Historic Advanced Photon Source magnet sees the light of day for the first time in 29 years
Many of the Argonne employees who signed the magnet in 1994 still work for the laboratory, and their experiences building the original APS are vital to the ongoing effort to upgrade the facility.
On September 8, 1994, a group of people affixed their signatures in white ink onto a long red magnet. This was the final dipole magnet (of 81, including spares) built and tested for inclusion in a complex machine known as the Advanced Photon Source (APS), a U.S. Department of Energy (DOE) Office of Science user facility at DOE’s Argonne National Laboratory. By sheer chance, it also happened to be part of the final module of magnets to be installed in the APS facility.
Once signed, the magnet took its place next to its fellows and, for the next 28 years, it helped to steer particles called electrons circulating in a large storage ring. Those electrons were manipulated to create bright X-ray beams that thousands of scientists have used over the years to conduct thousands of experiments for the betterment of humankind.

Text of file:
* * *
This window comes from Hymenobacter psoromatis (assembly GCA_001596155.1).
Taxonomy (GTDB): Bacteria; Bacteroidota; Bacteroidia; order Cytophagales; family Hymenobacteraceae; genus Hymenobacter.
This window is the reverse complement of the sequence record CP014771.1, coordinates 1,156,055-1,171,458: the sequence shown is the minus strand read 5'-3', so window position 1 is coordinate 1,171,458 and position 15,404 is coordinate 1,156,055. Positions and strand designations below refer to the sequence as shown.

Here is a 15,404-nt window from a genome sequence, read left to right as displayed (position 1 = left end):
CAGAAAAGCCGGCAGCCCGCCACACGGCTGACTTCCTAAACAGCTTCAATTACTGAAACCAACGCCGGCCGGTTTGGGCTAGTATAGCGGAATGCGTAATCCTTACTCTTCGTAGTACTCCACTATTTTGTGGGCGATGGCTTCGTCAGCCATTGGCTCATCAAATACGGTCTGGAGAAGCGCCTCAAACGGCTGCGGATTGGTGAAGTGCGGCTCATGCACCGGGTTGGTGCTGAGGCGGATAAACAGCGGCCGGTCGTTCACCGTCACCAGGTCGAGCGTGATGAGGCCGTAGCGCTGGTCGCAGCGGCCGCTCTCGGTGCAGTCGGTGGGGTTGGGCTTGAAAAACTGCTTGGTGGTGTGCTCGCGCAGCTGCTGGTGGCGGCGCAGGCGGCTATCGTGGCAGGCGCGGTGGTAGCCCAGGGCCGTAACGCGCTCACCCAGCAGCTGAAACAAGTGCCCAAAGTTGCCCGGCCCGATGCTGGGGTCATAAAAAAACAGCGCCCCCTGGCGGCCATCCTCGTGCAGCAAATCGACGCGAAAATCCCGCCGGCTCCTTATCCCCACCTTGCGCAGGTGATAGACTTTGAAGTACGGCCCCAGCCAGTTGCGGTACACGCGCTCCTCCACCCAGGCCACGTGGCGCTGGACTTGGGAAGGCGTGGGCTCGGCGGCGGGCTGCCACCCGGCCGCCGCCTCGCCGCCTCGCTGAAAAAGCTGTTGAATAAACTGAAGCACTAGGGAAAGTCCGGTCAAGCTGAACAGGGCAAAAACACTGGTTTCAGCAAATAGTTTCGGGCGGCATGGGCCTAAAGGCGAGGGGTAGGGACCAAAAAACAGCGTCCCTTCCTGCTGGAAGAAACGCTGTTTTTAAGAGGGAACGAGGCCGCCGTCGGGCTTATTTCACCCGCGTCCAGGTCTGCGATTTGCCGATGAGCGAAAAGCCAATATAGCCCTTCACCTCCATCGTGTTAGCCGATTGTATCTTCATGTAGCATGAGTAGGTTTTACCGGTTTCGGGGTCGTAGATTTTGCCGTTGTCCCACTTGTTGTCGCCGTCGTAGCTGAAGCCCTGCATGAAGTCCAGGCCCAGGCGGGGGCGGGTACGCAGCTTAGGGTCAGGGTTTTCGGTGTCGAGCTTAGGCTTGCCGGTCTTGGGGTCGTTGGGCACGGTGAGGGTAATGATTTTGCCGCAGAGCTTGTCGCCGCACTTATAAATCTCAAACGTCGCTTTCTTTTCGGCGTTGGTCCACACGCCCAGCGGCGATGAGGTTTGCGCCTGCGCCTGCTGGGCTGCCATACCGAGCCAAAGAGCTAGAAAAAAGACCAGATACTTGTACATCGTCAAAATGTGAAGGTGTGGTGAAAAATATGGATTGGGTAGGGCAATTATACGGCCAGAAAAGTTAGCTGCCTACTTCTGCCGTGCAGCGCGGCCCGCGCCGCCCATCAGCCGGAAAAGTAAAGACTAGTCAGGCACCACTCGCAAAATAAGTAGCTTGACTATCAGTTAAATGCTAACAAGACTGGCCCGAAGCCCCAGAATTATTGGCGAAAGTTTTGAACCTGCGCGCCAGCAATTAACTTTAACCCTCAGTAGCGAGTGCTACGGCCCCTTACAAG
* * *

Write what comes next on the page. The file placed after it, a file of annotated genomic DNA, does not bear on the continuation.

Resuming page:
“We expect the new machine to work a hundred times better than the old one. We learned many lessons building the APS, and the best part is that many of the people who learned those lessons are around now to help us build the new one.” — Glenn Decker, APS Upgrade Project
Now the original APS is undergoing an $815 million upgrade, and the original APS storage ring is being removed to make way for a more modern one. And so, on May 23, the signed dipole magnet was taken back out of the storage ring facility, seeing the light of day for the first time in 29 years. As it emerged, it brought with it many memories, emerging fresh in the minds of those who were there in 1994, building a dream machine.
Read more on the Argonne website
Image: The final module of magnets to be installed in the Advanced Photon Source in September 1994, surrounded by several of the people who signed it at the time. The module was removed in May 2023 as part of the APS Upgrade Project.
Credit: Jason Creps, Argonne National Laboratory